After breakfast the President was conducted by Mr Phillips to his mansion on the hill in the southeast parlor of which he was introduced to Madam Phillips and familiarly entertained by herself the Judge and their children for half an hour or so The moment her distinguished visitor left the room the courtly madam tied a piece of ribbon upon the chair he had occupied during the interview and there it remained ever afterwards until the day of his death when she substituted for it a band of crepe The people gathered in large numbers on the green before the Mansion House to gaze upon the face and form of the man who had earned the title Father of his Country To gratify this laudable and affectionate curiosity of the people the President mounting his horse rode upon the green and there received the hearty greetings of the crowd of men women and children after which he departed for Lexington attended by Judge Phillips and a cavalcade of citizens The tavern where Washington took breakfast became thus a place of note and still continues an object interest to the inquisitive. From History Essex County Volume 2, D H Hurd
Samuel B Locke Democrat, of Andover, is in the iron and foundry business, and is head of the firms of Samuel B. Locke & Co., of Boston, and Locke & Co., Somerville. He was born in Deerfield, N. H., in 1822, and received his education in the South Newmarket Academy. Committees : Towns; Waters; Drainage. Residence, Andover, Mass. From An Introduction to Natural Philosophy: Designed as a Text Book for the Use of the Students in Yale College. On October 29, 1874, Abby married T. Dennie Thomson. In 1920, as an old woman, she dictated memoirs to her son, Philip Thomson. Also preserved is a business card of her father, Samuel B. Locke, “Dealers in American and Scotch Pig Iron.” From Abby Cummings Locke Papers
The Donald Family of Andover (1860 c.) Abby's friend Willie is the boy in the center with the light-colored bow tie. (Andover Historical Society photograph) Link to Journal entry on from Blanchard House 

From February 20, 1864 Lowell Daily Citizen and News (Lowell, MA)

Marriage: Abbie Cummings m Denney Thompson

From Boston Herald January 26 1909 Abby's sister Death

From September 1 1926 Abby's mother Death

Abbott Family Genealogy
Footloose in Andover: Teen's Civil War-era diary brought to life at library
Early Records of Cummings Family 
History of Newfields, New Hampshire, 1638-1911 By James Hill Fitts

Saturday, November 30, 2013

The Case of Quaker Elizabeth Richardson and George Washington's Ancestral Lines

In my Quaker research I found this case and will further investigate Elizabeth Richardson and her history in England as a Quaker. 

According to an article published in the Washington Times 17th century Maryland was rich in witchcraft history. There are cases noted in archives and one is a local folk tale that has become Maryland’s most popular witch lore.

These earlier witchcraft cases recorded in the Maryland State Archives* were tragic, some even resulted in executions. The cases were always based on some ridiculous charges of superstition.

However, for Elizabeth Richardson witchcraft was just a convenient cover up to dodge any problems with Puritan authorities. In 1658, the ship Sarah Artch bound for Maryland out of England claimed they a supposive "Sea Witch" on board, but what they really had was a Quaker.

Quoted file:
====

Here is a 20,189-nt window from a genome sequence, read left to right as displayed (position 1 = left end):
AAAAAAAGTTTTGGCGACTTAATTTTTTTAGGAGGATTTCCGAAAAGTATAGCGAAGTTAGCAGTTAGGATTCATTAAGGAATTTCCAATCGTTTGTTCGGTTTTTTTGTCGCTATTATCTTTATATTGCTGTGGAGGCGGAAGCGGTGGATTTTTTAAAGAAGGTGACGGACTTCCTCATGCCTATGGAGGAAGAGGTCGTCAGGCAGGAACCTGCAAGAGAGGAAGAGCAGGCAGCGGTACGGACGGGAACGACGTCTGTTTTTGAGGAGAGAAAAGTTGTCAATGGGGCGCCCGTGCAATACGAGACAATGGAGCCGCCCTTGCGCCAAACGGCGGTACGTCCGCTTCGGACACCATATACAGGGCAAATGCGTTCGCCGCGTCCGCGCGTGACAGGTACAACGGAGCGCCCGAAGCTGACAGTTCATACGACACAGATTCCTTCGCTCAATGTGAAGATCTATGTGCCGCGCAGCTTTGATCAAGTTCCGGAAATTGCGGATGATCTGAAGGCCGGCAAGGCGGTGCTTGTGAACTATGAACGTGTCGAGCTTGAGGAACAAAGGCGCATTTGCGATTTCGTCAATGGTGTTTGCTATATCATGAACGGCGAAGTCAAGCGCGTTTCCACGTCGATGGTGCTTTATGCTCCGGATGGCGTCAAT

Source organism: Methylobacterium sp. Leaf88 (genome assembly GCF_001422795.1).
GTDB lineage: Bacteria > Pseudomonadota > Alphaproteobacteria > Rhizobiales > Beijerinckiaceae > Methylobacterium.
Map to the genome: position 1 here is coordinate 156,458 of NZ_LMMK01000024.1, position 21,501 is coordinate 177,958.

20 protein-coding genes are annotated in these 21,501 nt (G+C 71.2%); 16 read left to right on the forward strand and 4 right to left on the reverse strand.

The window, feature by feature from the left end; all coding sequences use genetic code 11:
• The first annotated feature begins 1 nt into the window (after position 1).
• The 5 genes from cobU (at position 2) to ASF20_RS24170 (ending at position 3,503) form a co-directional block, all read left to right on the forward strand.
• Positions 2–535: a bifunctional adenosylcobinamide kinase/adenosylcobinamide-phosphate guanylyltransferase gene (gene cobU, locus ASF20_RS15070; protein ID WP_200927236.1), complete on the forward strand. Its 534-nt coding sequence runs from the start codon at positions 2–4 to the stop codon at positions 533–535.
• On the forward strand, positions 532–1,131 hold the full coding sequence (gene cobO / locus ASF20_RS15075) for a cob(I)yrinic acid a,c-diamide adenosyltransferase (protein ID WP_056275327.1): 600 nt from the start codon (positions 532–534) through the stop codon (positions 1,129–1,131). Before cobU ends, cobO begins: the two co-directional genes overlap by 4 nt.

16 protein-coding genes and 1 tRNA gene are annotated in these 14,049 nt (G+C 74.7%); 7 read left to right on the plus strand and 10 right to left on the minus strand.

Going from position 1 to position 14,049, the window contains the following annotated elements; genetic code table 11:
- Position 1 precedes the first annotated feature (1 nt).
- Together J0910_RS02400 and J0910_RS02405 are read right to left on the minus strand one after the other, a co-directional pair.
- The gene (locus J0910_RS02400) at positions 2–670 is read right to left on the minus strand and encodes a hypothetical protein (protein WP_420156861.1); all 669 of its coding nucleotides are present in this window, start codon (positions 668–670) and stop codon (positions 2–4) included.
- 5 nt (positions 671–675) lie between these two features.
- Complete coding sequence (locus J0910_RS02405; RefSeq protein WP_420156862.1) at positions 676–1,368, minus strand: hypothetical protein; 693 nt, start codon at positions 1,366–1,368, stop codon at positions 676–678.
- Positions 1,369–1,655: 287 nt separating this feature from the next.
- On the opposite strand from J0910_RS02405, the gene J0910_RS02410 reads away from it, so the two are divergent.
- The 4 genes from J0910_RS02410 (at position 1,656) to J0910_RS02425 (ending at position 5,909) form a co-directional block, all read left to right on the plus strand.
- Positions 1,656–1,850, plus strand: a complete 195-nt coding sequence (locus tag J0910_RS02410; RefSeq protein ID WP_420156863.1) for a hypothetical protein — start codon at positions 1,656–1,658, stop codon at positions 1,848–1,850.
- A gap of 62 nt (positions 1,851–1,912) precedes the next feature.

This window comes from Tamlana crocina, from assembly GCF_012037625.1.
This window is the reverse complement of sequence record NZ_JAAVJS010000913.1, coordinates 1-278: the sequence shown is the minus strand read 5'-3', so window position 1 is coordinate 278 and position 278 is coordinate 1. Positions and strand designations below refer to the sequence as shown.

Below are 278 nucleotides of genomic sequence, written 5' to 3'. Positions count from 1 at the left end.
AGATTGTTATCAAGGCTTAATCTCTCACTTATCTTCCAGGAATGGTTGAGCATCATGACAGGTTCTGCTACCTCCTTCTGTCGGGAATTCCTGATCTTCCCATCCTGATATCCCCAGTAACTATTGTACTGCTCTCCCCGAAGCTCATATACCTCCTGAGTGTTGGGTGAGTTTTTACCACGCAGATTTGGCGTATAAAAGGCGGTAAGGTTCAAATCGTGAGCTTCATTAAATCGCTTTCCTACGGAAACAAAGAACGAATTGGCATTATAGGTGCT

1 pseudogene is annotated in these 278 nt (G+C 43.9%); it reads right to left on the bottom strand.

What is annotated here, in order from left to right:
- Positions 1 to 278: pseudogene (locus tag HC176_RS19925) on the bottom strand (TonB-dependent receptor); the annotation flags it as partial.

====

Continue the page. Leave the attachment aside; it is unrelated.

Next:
Edward Prescott, merchant/co-owner and John Greene, ship master ordered the crew to execute Elizabeth Richardson after it was brought to their attention they were ferreting a Quaker.

The laws for any vessel transporting Quakers into the colonies was a 100 pound fine and a major hassle from the Puritan Republic

After "fashioning a hangman's noose slipped around her neck and dropped her from the yardarm"  Prescott and Greene assumed it was smooth sailing

What was not suspected by Prescott and Greene was for passenger John Washington, great grandfather of George Washington, to lodge a complaint for the hanging of Elizabeth Richardson for witchcraft on his ship.
Washington felt it was an outrage, and filed a complaint to Josias Fendall, governor of the Maryland province. Fendall had Prescott arrested and set a court date for October 4 1659 and sent a correspondence to Washington summoning him from Virginia. He desired Washington to bring all witnesses who were present at the execution of Elizabeth. Washington's son was to be baptized that day and requested to have court moved to the next morning and promised to appear. Images from  George Washington Blog

Bottle seal of John Washington found at his original home site in Virginia below
The summons reply from Archives of Maryland Volume 41 Washington to Fendall: Court records from Archives of Maryland Volume 41

Fendall did not change the court date to the following day and followed through with the interrogation of Prescott who claimed although he was the ship owner, Master Greene, along with his crew "were ready to mutiny" and he had no choice. Prescott was acquitted and no further charges were brought against him in this matter.

According to records John Washington came to Virginia as early as July of 1659. He brought a wife and two children, and a son was born in September. It is a pretty straight story that he lodged a complaint against the ship's captain for the execution of a passenger, Elizabeth Richardson, as a witch. Mr. F. A. Winder (London Athenaeum, July 19, 1890) notes that two of the Washingtons had by marriage the name Elizabeth Richardson, one being a grandaunt of the immigrant. 

BUT there is an article "John Washington on a Trading voyage in the East Country," by W. G. Packard

And Next this one

*Other cases of Witchcraft Aboard the Charity bound for Maryland from England hanged an old woman named Mary Lee after she was accused of sorcery. Her supposed crime: summoning a relentless storm that some on board blamed on “the malevolence of witches.” (1654)
Oct. 9, 1685, in Calvert County. Rebecca Fowler was hanged after a jury found her guilty of “certain evil and diabolical arts called witchcrafts, enchantments, charms [and] sorceries.”
Hannah Edwards of Calvert County, was acquitted in 1686 of similar charges.

"17th Century Witches at Sea" William H Cooke
"The Mayflower Bastard: A Stranger Among the Pilgrims" by David Lindsay"Crimes and Punishments in Early Maryland" by Raphael Semmes
"The English Colonization of America During the Seventeenth Century" by Edward Deffield Neill
"The History and Topography of the United States of North America: Brought Down from the Earliest Period"
"Witchcraft A Part of Marylan's Past" Washington Times Sunday, October 10, 2004
Witch Hunts in the DC Area - Older Than You Think
"The Washingtons Of Warton" Tuesday, July 29, 1890 New York Tribune (New York, New York)
"Washington Arms Seen at Warton" Saturday, January 25, 1913 San Francisco Chronicle (San Francisco, California)
"Early Washington's" Sunday, January 4, 1931 Times-Picayune (New Orleans, Louisiana)
"Old World Offers us Reminders of Our Heritage" us of Sunday, May 19, 1957 Boston Herald (Boston, Massachusetts)
"Christ Church Files Stars and Stripes" Wednesday, August 11, 1926 Trenton Evening Times (Trenton, New Jersey)
The Nation Volume 52